Things lenders look at when offering you a business loan
💰 Today we will take a glimpse into the most interesting and complicated part of the lending business – underwriting. I believe it would be awesome if many of you had a chance to look into the underwriting process and understand it better. It will allow you to prepare and make better decisions, submit better applications and get higher offers.
The process actually varies from lender to lender and from the product to product. I will try to explain how the process works for small business loans because we specialize in them. But the general understanding and the general principles are the same for all type of loans. So let’s say you have submitted an application. As you probably know by now we pre-qualify your application and submit it automatically to lenders.
I will quickly explain what we do for pre-qualification because it is also a part of the process. Lenders send us specific guidelines for every single product that they offer. Usually, those guidelines have things like minimum deposit requirement or minimum time in business. Each lender also specifies prohibited states where it cannot do business and prohibited industries that it does not fund. But let’s say you passed the pre-qualification requirements and your file is to table of the underwriter.
📋 So usually the system works the following way:
- Underwriter double checks if your file fits their standards. He goes back to the same minimum deposit requirements and minimum time in business. He carefully checks more details such as the number of deposits, the quality of deposits and so on. They also look into other things such as current balance and existing loans. If you do not pass the minimum standards, your file is sent back to LaunchbyDSC.
- If your file passes those standards they will get to review your credit score and history. Depending on the lender underwriter does either a soft or hard pull on your credit and reviews information about your default. Lenders have access to a specific database where all defaulters are being recorded. If your file is OK, you do not have any default or tax liens, the lender will submit your file to final underwriting.
- Basically, after the first and the second steps, your lender is on the path to send you the offer. It means your credit score fits their minimum, your default history satisfies them, and you fit their standards.
- At this point, the job of the underwriter becomes to calculate the amount of a loan that they can offer. They can see the amount through your deposits, expenses and current balances. Basically, this allows a lender to figure out your free cash flow, the amount of money you are able to afford.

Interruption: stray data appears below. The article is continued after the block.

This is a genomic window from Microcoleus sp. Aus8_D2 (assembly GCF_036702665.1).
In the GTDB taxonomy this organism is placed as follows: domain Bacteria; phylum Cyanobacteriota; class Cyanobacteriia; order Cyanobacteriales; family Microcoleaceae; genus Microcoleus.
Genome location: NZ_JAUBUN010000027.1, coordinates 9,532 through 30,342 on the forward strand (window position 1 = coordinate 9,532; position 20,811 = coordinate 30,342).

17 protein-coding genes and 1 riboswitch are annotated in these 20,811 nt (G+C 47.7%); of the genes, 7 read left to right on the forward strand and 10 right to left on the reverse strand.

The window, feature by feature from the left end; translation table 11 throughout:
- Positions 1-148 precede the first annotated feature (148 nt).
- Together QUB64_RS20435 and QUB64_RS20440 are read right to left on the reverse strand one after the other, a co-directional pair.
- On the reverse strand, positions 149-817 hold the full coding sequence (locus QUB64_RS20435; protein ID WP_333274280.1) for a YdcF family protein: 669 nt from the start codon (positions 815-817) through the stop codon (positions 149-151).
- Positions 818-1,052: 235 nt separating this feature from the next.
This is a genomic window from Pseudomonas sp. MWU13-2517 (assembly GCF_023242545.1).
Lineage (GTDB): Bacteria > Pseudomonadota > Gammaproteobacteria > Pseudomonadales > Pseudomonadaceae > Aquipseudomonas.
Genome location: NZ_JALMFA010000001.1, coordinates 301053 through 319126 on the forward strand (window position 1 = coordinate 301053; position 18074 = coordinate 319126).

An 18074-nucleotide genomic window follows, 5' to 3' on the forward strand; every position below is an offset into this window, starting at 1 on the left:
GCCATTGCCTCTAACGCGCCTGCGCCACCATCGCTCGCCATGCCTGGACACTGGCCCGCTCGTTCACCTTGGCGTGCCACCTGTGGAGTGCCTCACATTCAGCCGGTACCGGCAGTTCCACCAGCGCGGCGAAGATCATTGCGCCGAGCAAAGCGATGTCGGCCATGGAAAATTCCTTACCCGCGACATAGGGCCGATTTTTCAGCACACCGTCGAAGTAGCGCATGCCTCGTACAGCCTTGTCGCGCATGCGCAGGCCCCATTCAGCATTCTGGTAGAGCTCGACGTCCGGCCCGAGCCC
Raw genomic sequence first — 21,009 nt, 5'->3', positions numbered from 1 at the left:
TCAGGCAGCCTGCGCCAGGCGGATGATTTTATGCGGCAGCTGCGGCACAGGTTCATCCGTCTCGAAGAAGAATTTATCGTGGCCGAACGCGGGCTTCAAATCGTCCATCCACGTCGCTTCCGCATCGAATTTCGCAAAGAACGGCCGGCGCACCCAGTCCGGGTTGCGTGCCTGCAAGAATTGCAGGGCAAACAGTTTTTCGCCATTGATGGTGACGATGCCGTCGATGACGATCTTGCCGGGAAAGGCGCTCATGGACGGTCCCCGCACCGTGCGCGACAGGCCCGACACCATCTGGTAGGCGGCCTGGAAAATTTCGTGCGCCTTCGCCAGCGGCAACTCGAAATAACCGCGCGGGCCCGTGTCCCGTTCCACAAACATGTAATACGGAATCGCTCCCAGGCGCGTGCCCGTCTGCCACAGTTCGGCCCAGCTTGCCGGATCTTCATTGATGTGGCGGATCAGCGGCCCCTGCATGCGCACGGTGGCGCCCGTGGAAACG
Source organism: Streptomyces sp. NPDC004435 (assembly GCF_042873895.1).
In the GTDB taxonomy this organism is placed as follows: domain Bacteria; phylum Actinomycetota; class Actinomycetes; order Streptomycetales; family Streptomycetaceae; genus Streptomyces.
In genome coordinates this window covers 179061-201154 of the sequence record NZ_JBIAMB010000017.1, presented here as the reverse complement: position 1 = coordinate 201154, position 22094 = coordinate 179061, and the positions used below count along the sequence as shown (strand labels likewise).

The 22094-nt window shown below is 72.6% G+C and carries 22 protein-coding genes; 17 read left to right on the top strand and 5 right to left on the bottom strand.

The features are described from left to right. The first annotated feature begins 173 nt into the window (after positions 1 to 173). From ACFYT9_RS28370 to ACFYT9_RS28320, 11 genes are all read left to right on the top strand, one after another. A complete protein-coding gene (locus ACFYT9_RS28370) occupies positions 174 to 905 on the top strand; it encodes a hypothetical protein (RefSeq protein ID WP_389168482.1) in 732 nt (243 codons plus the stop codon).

- Each underwriter and lender has specific requirements for free cash flow. Basically, they can see how big of a loan they can offer and you can afford. Let’s say you have $10,000 in free cash flow a month. It means that you can afford $10,000 in monthly payments.
☝🏾 Note: it is very important to know this fact. The amount of the loan is based on your deposits, business revenue, expenses, and current payments; the interest rate, and the length of the loan are based on your credit score.
- Underwriters have a chart for terms of the loan and interest rate. They basically match you and your credit score with a corresponding interest rate and a term. They may also have maximum allowed loan amounts for each credit score type.
- So once your lender matched and did all the homework, basically has a loan offer for you. Let’s say your credit score was 600, and it corresponds with a 10 months loan was a buy rate of 1.29. It basically means that you are allowed to have a $100,000 loan at a 1.29-factor rate.
So your offer is ready the underwriter sends it to your broker and hopefully gets the loan signed and funded soon. We tried to show you how underwriters look at your file so you can have a better understanding of what happens in the background. Richie Lending is a company that allows making this process as seamless and smooth as possible, please rate your comments and questions.